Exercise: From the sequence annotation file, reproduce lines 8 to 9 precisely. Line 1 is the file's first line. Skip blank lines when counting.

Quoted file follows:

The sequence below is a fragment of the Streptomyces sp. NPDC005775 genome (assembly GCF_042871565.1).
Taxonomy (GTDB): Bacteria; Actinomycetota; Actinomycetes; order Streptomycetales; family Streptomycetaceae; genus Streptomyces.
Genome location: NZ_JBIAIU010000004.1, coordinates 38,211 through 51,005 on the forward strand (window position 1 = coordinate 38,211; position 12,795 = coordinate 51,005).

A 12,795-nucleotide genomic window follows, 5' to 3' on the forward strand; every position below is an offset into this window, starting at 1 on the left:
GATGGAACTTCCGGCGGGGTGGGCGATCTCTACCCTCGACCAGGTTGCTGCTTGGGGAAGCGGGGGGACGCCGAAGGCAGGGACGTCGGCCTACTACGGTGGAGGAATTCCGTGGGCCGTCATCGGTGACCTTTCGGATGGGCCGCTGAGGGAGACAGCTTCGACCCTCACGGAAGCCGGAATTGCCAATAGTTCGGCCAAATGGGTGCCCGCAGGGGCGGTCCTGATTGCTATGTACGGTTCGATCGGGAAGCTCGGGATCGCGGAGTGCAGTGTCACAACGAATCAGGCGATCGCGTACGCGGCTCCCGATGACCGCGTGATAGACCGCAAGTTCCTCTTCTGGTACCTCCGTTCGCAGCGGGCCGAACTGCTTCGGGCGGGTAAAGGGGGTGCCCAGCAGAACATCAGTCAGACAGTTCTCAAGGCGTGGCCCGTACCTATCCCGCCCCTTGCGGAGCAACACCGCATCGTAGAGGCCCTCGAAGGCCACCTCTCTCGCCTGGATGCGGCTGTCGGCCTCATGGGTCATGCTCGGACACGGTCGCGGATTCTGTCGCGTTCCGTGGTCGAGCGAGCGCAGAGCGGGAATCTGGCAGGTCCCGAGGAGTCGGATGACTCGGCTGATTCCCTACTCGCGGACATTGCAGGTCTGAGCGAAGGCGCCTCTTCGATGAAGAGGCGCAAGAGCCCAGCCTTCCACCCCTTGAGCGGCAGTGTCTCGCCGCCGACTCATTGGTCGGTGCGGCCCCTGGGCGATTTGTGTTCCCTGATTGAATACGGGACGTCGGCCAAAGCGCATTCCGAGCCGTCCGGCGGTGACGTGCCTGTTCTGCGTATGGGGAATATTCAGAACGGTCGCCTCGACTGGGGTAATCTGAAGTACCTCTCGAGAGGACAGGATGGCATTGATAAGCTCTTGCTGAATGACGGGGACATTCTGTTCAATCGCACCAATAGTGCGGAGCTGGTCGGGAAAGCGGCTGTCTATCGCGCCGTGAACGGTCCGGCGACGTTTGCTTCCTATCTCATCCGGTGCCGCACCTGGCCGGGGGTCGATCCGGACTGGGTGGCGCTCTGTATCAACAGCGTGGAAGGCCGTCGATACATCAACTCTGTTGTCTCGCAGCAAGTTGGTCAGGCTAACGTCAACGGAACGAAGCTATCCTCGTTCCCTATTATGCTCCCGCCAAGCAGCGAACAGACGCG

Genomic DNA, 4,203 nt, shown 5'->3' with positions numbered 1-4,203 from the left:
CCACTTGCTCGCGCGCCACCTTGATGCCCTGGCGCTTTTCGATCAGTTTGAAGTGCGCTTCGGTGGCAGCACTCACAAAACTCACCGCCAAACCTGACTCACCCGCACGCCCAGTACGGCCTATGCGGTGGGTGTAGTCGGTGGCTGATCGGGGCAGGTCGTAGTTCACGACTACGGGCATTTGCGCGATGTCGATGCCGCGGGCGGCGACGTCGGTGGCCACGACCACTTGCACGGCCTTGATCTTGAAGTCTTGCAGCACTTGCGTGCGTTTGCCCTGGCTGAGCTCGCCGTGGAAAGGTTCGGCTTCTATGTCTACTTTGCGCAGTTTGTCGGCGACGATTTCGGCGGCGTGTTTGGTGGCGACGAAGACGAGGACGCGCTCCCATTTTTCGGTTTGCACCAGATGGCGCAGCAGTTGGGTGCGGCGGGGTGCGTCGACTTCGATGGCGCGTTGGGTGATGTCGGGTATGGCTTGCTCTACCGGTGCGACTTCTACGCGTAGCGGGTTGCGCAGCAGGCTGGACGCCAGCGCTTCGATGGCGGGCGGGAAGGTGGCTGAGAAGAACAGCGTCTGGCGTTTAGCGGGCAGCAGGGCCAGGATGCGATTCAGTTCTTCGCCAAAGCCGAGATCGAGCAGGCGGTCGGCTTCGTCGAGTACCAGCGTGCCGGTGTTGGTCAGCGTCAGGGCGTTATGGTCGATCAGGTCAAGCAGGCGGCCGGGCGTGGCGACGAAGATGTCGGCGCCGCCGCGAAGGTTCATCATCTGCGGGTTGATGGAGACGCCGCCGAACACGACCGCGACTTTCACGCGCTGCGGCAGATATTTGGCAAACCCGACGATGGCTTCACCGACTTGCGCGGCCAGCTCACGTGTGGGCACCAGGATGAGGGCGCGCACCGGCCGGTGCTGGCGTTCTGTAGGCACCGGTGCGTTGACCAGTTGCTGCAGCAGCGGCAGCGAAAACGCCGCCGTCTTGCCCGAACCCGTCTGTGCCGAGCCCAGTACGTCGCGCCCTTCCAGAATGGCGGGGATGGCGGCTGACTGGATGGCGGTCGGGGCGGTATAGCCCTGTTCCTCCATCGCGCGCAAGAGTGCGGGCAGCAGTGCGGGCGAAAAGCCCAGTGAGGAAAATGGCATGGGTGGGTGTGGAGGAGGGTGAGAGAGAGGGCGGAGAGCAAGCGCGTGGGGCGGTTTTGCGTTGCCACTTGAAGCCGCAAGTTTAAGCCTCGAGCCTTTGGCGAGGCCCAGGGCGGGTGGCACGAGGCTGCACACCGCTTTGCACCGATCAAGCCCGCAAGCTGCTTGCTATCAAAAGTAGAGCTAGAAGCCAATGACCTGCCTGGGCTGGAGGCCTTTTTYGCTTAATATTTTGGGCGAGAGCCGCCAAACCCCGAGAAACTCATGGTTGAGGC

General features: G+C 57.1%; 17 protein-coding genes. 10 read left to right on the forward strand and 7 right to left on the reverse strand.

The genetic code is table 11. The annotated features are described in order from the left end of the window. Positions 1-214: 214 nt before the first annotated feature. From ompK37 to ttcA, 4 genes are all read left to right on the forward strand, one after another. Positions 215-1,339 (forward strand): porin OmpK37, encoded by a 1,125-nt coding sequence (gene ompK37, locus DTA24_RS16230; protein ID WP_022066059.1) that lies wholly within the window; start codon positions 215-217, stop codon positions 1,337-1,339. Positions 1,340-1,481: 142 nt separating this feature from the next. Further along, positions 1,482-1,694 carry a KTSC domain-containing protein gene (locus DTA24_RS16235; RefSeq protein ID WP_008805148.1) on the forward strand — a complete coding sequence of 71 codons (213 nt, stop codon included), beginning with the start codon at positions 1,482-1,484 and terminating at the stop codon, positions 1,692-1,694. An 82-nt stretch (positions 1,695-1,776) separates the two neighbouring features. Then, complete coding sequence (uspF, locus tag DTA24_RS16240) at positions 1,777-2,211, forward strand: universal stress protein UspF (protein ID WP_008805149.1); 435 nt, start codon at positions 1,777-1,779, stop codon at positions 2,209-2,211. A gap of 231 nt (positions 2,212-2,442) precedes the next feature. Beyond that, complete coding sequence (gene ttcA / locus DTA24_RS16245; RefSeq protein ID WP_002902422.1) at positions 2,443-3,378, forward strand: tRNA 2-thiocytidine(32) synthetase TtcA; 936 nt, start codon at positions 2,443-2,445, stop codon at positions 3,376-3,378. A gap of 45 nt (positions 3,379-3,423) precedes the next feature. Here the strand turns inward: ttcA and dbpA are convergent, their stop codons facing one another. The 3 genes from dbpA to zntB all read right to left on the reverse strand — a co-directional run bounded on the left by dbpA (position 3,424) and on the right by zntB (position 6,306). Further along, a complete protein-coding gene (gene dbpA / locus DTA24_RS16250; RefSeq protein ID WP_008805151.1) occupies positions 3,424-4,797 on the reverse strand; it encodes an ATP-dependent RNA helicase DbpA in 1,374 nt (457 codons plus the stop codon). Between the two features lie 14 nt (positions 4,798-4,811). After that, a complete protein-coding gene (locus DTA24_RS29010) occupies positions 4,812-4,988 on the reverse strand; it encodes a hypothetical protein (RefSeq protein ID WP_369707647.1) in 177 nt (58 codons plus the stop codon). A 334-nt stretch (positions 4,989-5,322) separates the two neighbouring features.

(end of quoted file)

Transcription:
General features: G+C 57.1%; 17 protein-coding genes. 10 read left to right on the forward strand and 7 right to left on the reverse strand.

The genetic code is table 11. The annotated features are described in order from the left end of the window. Positions 1-214: 214 nt before the first annotated feature. From ompK37 to ttcA, 4 genes are all read left to right on the forward strand, one after another. Positions 215-1,339 (forward strand): porin OmpK37, encoded by a 1,125-nt coding sequence (gene ompK37, locus DTA24_RS16230; protein ID WP_022066059.1) that lies wholly within the window; start codon positions 215-217, stop codon positions 1,337-1,339. Positions 1,340-1,481: 142 nt separating this feature from the next. Further along, positions 1,482-1,694 carry a KTSC domain-containing protein gene (locus DTA24_RS16235; RefSeq protein ID WP_008805148.1) on the forward strand — a complete coding sequence of 71 codons (213 nt, stop codon included), beginning with the start codon at positions 1,482-1,484 and terminating at the stop codon, positions 1,692-1,694. An 82-nt stretch (positions 1,695-1,776) separates the two neighbouring features. Then, complete coding sequence (uspF, locus tag DTA24_RS16240) at positions 1,777-2,211, forward strand: universal stress protein UspF (protein ID WP_008805149.1); 435 nt, start codon at positions 1,777-1,779, stop codon at positions 2,209-2,211. A gap of 231 nt (positions 2,212-2,442) precedes the next feature. Beyond that, complete coding sequence (gene ttcA / locus DTA24_RS16245; RefSeq protein ID WP_002902422.1) at positions 2,443-3,378, forward strand: tRNA 2-thiocytidine(32) synthetase TtcA; 936 nt, start codon at positions 2,443-2,445, stop codon at positions 3,376-3,378. A gap of 45 nt (positions 3,379-3,423) precedes the next feature. Here the strand turns inward: ttcA and dbpA are convergent, their stop codons facing one another. The 3 genes from dbpA to zntB all read right to left on the reverse strand — a co-directional run bounded on the left by dbpA (position 3,424) and on the right by zntB (position 6,306). Further along, a complete protein-coding gene (gene dbpA / locus DTA24_RS16250; RefSeq protein ID WP_008805151.1) occupies positions 3,424-4,797 on the reverse strand; it encodes an ATP-dependent RNA helicase DbpA in 1,374 nt (457 codons plus the stop codon). Between the two features lie 14 nt (positions 4,798-4,811). After that, a complete protein-coding gene (locus DTA24_RS29010) occupies positions 4,812-4,988 on the reverse strand; it encodes a hypothetical protein (RefSeq protein ID WP_369707647.1) in 177 nt (58 codons plus the stop codon). A 334-nt stretch (positions 4,989-5,322) separates the two neighbouring features.